A contestant in Japan’s first beauty contest, 1891
A delicately hand-coloured albumen print showing one of the contestants in the 1891 Geisha competition held at the Ryounkaku, Tokyo.
Each of the 100 contestants in the competition was photographed against the same studio backdrop, with only slight alterations to the props. All the girls held a fan painted with the characters Ryounkaku, and the inscription is repeated on a folding fan in the background.
The series of portraits was commissioned as a record of all the contestants in the competition, which was held to mark the opening of the Ryounkaku, better known as the Twelve-Storey Tower, a landmark building in Asakusa. The Geisha came from the major pleasure quarters of Tokyo, including Shimbashi and Yoshiwara. Visitors were encouraged to vote on their particular favourite, with prizes awarded to the five most popular girls. The winner was the nineteen-year-old O-Tama who attracted the patronage of an anonymous admirer who paid for her release from the Tamagawaya Geisha house in Shimbashi.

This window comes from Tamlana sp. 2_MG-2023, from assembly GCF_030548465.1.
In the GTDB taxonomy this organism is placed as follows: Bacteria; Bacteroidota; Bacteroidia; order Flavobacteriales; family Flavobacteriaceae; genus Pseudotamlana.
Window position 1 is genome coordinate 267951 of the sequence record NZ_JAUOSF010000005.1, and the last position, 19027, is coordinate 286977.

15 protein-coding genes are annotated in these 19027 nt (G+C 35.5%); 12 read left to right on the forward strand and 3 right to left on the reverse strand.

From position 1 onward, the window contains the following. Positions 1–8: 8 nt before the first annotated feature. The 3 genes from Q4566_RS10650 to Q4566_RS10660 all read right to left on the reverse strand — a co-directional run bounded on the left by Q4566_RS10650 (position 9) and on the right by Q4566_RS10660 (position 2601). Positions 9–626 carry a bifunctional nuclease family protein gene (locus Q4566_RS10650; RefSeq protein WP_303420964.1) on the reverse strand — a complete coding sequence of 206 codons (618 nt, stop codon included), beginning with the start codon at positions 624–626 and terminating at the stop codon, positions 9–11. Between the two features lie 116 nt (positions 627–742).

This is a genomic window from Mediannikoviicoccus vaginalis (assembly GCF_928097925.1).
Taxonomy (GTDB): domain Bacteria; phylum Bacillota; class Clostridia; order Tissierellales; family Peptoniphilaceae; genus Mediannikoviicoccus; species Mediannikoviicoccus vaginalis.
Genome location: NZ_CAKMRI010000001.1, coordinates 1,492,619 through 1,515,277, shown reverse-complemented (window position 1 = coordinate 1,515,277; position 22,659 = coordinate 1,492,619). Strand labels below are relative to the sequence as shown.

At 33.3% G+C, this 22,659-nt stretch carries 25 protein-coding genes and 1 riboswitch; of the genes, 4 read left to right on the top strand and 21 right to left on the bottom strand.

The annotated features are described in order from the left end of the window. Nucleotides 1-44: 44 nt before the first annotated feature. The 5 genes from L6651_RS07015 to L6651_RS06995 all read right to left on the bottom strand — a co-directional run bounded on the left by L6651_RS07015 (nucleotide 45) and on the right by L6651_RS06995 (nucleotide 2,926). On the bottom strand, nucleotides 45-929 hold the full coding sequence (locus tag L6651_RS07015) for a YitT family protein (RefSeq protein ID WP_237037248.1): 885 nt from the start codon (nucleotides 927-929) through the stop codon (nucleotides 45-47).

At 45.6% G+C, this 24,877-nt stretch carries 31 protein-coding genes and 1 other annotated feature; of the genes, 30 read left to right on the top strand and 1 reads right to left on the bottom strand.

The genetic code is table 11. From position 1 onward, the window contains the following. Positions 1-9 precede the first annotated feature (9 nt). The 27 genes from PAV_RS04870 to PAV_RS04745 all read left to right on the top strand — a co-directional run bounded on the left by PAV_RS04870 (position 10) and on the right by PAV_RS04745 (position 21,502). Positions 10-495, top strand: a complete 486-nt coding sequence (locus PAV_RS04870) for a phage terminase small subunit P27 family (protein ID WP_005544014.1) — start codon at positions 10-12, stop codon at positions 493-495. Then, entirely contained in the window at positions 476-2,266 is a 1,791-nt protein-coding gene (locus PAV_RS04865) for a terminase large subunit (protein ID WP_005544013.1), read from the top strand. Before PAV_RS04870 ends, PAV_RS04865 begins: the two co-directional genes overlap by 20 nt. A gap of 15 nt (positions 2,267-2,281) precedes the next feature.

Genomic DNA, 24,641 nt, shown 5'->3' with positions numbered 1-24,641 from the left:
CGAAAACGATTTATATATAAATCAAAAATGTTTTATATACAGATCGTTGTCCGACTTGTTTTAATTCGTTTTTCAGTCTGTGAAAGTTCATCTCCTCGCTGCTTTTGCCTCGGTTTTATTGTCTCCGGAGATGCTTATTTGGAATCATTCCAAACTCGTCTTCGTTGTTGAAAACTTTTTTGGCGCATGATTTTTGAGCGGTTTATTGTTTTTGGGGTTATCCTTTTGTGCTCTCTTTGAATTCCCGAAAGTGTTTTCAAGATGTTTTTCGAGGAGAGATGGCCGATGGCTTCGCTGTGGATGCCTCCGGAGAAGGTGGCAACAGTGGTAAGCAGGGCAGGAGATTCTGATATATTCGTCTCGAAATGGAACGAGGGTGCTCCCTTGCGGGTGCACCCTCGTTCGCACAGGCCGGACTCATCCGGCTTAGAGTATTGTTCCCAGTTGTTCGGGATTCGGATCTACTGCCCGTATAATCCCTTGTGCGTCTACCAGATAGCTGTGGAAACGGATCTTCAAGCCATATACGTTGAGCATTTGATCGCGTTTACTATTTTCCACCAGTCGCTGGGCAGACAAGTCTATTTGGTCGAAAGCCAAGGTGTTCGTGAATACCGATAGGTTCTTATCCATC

The event proved such a success that another contest was held in December of the following year.
Photographed by Kazumasa Ogawa (1860-1929), who opened a studio in Tokyo in 1884, and in 1888 started Japan's first collotype printing business. Original photographs from the Ogawa studio are rare, since most of the photographer’s time and effort were devoted to his successful collotype work.
Numbered 19 in the negative.
Condition: the print presents a few small imperfections but is otherwise in excellent condition; the delicate hand-colouring is as fresh as the day it was done.
Dimensions: the print measures 10.2” by 8.2” (26 cm by 20.8 cm) and is mounted on a slightly larger, cut-down section of an album page, which as been neatly split from its reverse.